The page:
Bram Boroson, Master of Subtle Ways and Straight (bram) wrote,
Bram Boroson, Master of Subtle Ways and Straight

Ok, second journal entry: now I start to set my journal-writing pattern!

The day itself was uneventful. My office-mate's Russian collaborator suggested I look at my data in a new way, and it may actually be showing something I hadn't expected. I'm revising a paper I submitted to the Astrophysical Journal. The "referee" (a scientific peer chosen by the journal to accept or reject my paper) had some minor comments; once I fix those I'll get the paper published.

But I don't want to talk only about my research at work; I deal with that at my office. I like to think about broader issues too. I had a lot of fun a few weeks ago, in fact, responding to scientific questions from the public through the "Ask a High Energy Astronomer" program available through NASA's
Imagine the Universe web site. That was great because I got to answer questions about relativity and cosmology. I'd eventually like to have about half of this journal be scientific musings along the line of those in John Baez's Finds in Mathematical Physics (yes, he is the cousin of Joan Baez)--although Baez is very good at what he does! There is a lot to be said for no-nonsense, stick-to-the-facts science (in fact that is most of science) but I can't help musing about philosophy and the foundations, too.

Today I also played my digital piano (Bach preludes in C, c, and f and fugues in c and f from the Well-Tempered Clavier)--that's a usual for me. And I went to my gym and lifted weights. I'm benching 70 pound dumbells in each hand, two sets of six reps. Not bad for a dabbler, though for a real weight-lifter it wouldn't be much.

Today I read a Camille Paglia column on salon that got me kind of steamed. She dismissed the million mom march mainly because it was made up of white women. Well, isn't that what she is? I don't know, it seemed to me she was discounting a major demographic portion of the nation (actually THE largest combination of gender and ethnicity)! And she didn't even show evidence that the march was disproportionately white, or that women in other ethnic groups have a different agenda on gun control (as opposed to simply being less able to get to the march). The essay just seemed agressively stupid. She thought it particularly embarassing that Rosie O'Donnel talked at the march. Well, doesn't the other side also have a Hollywood spokesperson (Charlton Heston)? I say, fight glitter with glitter!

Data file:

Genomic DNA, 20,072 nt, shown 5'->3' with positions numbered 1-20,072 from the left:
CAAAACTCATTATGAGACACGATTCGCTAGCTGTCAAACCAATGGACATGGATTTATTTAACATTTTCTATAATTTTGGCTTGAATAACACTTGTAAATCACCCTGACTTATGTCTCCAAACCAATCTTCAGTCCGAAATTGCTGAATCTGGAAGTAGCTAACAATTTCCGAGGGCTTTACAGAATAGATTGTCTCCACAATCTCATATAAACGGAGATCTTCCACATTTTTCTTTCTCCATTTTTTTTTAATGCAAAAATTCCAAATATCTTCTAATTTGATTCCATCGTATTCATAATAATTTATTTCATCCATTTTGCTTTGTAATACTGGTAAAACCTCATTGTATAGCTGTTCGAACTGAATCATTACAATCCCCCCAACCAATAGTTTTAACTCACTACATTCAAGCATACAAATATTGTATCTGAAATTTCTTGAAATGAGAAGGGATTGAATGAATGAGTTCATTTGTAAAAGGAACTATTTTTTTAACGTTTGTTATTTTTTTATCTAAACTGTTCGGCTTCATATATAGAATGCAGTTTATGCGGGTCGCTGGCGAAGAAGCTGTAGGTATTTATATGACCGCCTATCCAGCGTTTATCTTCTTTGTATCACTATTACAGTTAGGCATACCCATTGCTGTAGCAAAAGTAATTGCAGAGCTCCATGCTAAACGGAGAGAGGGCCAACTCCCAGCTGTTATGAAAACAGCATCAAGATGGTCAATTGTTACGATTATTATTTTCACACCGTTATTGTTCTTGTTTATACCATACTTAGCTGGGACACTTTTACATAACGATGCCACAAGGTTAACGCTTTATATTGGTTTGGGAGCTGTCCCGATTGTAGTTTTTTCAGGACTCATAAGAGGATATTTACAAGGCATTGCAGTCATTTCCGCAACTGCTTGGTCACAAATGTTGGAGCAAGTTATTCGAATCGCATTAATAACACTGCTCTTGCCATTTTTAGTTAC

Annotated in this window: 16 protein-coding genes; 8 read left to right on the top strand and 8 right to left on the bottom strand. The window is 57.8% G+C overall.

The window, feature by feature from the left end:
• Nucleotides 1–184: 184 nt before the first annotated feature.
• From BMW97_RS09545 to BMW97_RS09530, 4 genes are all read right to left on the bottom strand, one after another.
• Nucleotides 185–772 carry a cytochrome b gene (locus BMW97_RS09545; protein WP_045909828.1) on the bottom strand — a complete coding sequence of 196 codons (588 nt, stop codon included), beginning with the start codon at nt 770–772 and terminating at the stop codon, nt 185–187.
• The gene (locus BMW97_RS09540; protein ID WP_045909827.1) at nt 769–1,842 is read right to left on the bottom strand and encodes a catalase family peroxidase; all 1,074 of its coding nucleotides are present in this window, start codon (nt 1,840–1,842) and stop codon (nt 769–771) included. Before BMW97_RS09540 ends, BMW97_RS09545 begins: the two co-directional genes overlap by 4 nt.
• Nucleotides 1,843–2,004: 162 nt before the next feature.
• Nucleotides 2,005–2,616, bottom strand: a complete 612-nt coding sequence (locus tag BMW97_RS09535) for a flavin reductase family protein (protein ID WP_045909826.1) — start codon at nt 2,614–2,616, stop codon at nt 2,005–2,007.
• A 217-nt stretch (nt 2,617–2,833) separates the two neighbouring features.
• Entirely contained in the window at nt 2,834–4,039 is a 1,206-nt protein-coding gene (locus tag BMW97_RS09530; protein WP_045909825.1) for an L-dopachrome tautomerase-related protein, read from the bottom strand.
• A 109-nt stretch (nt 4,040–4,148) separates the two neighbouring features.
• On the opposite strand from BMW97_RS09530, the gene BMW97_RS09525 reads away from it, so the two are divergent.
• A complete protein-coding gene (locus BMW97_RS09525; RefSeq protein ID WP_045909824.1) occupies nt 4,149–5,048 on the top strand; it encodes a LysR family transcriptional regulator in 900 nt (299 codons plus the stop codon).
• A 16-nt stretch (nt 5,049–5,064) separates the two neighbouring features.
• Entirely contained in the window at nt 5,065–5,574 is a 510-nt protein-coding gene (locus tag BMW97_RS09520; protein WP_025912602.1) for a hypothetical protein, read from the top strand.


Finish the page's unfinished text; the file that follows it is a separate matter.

After working out at the gym, I stopped by Kramerbooks--yes, that is the bookstore that was subpoenaed by Ken Starr to provide evidence that Monica bought Bill a book about phone sex! One book caught my eye; I forget the title, but it was one of those "this country is going to hell in a handbasket" books that is always fun to read. Side note: the author mentioned the novel "White Noise" by Don DeLeio (sp?) and called it a "masterpiece." I will try to get ahold of that now. Anyway, the book's thesis was that due to historical, structural forces, global capitalism is destroying culture. It's got a kind of vitality, but it's an emtpy vitality that stands for nothing other than the propagation of consumerism. Thesis: not new, not surprising. But the author's remedy seemed surprising; he called for a kind of "monasticism", not people really becoming monks, but that people adopt a critical view of the culture of perpetual getting and spending, of infotainment, and try to keep a love of the arts alive even if it is considered elitist. Of course I haven't read the whole book, I've just skimmed in the infamous bookstore. While I often feel as the author does, I wonder if it hasn't always been like this, maybe not in terms of the efficiency with which corporations can bring their "cultural" wares to the marketplace, but that what becomes popular in the short-term is often just what has been made, in a calculating way, with popularity in mind. Come to think of it, the author did compare the US now with the Roman Empire, and now that Gladiator is such a big hit, comparisons like that are sure to be pretty popular (today Maureen Dowd's NY Times column imagines Al Gore thinking of himself as a Gladiator.) So at least it is not a problem unique to us now.

Well, that's a good enough journal entry for tonight. Maybe tommorow's entry will have some musings about scientific philosophy or maybe relationships and life in DC...


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